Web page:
We didn’t spend a lot of time in our hunt for the right property agent to sell our old home. We simply collected a stack of publicity collateral various agents had been stuffing into our mailboxes, shortlisted a couple of them (don’t laugh now – but we went mostly with how nice they looked in their pictures!), invited them over for discussions, saw their portfolio, then decided. Of the three agents we interviewed, one was nice and probably competent but seemed somewhat unfamiliar with the nuances of Rivervale units or the general area. Another was quite aggressive, had a fabulous track record, but didn’t quite endeared herself to us. The third – but actually first agent we spoke to – was – a jovial and bubbly lady who was apparently specialising in the sale of Rivervale units. As it turned out too, her daughter was Hannah’s friend and bus-mate in school too. A lucky match. We negotiated the asking commission, decided on the targeted yet achievable sale price, signed off on the exclusive arrangement to sell, and went with it in early June.

To our agent’s credit, and probably also because she had a well-honed system (i.e. do A, then B, then C, then D etc.), there were quite a few viewings over the next few weekends, and she kept us posted each time on these viewing arrangements. The actual confirmed sale of our unit to a family came almost exactly a month later with the new buyer exercising the Option to Purchase. We were alright with the counter-proposed sale price offered by the buyer, appointed the lawyers at our own end, and began the sales paperwork. The sales transaction would take three months to complete.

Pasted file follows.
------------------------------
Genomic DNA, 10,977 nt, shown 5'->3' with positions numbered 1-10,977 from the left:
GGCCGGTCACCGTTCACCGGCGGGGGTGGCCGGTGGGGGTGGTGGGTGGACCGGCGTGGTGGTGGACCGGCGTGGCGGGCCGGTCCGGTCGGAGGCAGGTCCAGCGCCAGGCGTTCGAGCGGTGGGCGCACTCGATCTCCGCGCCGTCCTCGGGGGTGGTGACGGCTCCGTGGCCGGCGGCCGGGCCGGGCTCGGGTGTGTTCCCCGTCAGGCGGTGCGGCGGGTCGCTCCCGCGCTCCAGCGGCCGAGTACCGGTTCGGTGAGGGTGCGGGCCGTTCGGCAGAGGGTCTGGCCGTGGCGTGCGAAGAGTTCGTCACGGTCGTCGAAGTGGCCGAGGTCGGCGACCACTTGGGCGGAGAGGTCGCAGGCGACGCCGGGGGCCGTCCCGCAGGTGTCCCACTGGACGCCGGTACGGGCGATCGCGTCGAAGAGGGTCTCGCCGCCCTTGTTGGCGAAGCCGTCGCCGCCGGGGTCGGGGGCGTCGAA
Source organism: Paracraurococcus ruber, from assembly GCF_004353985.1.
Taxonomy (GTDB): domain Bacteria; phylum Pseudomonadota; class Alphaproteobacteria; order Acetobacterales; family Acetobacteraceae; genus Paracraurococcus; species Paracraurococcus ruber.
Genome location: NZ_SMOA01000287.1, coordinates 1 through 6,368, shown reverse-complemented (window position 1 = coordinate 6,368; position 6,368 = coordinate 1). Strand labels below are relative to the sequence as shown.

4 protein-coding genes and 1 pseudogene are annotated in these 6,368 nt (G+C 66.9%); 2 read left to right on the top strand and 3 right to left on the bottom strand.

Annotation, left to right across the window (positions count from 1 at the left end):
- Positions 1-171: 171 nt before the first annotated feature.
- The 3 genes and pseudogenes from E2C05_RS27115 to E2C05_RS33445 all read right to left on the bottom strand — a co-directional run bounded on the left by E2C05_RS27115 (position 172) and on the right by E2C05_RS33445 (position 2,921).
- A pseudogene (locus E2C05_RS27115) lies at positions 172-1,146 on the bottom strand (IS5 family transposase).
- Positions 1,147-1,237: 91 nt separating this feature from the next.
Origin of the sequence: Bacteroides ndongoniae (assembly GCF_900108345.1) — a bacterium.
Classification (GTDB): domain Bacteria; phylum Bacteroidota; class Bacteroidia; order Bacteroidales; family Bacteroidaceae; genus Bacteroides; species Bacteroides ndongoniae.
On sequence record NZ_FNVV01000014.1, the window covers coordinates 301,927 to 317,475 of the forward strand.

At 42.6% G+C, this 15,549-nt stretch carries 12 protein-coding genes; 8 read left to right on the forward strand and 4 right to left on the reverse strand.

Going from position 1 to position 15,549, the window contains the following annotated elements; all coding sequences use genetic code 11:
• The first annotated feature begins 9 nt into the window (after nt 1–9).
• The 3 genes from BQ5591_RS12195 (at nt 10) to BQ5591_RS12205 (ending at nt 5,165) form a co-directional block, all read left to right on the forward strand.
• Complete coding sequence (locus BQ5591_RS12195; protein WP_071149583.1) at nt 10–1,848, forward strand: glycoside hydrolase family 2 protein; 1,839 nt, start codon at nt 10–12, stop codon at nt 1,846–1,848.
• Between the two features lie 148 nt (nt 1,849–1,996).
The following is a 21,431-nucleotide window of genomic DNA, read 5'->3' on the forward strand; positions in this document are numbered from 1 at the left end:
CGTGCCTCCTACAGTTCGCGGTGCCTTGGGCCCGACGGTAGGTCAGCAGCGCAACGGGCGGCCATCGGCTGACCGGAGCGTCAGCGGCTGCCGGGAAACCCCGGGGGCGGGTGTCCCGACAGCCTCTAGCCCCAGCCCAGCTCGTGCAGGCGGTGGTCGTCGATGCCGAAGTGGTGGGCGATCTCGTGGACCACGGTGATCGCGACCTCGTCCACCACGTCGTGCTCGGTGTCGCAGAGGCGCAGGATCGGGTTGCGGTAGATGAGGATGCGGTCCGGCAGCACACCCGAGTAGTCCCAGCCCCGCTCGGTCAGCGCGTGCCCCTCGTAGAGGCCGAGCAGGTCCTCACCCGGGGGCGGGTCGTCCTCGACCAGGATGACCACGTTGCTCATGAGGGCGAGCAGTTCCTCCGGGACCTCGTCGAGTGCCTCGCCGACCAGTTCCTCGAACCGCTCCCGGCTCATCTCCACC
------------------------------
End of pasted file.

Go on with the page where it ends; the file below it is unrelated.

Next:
Almost two months have passed since that point, and earlier this week, we just almost finally cleared everything in our Rivervale home. We arranged for the handymen who work the condo to come clear off the bulky items – the Ikea sofa, the handed-me-down TV console, our master bedroom frame, the IKEA bookshelves and chairs, the Zen-like dining table etc. Thereafter, we took the opportunity to take a final round of pictures to remember our first home. As Ling mused; seeing our old home bare off furniture reminds us of what the place looked like 8 years ago too. Peter will be too young to remember the place, but Hannah might – and there will certainly be pictures to remind her!

Hannah (and Peter's) old room. Hannah likes her Minton room more.

Hannah (and Peter’s) old room. Hannah likes her Minton room more.

The living room sans furniture.

The living room sans furniture.

Thankfully, our new Minton home doesn't exhibit such strong wall colors!

Thankfully, our new Minton home doesn’t exhibit such strong wall colors!

The bulk furniture at the basement carpark awaiting for the handymen to cart them over to the bulk disposal point. Most of these in the picture here were from Ikea.

The bulk furniture at the basement carpark awaiting for the handymen to cart them over to the bulk disposal point. Most of these in the picture here were from Ikea.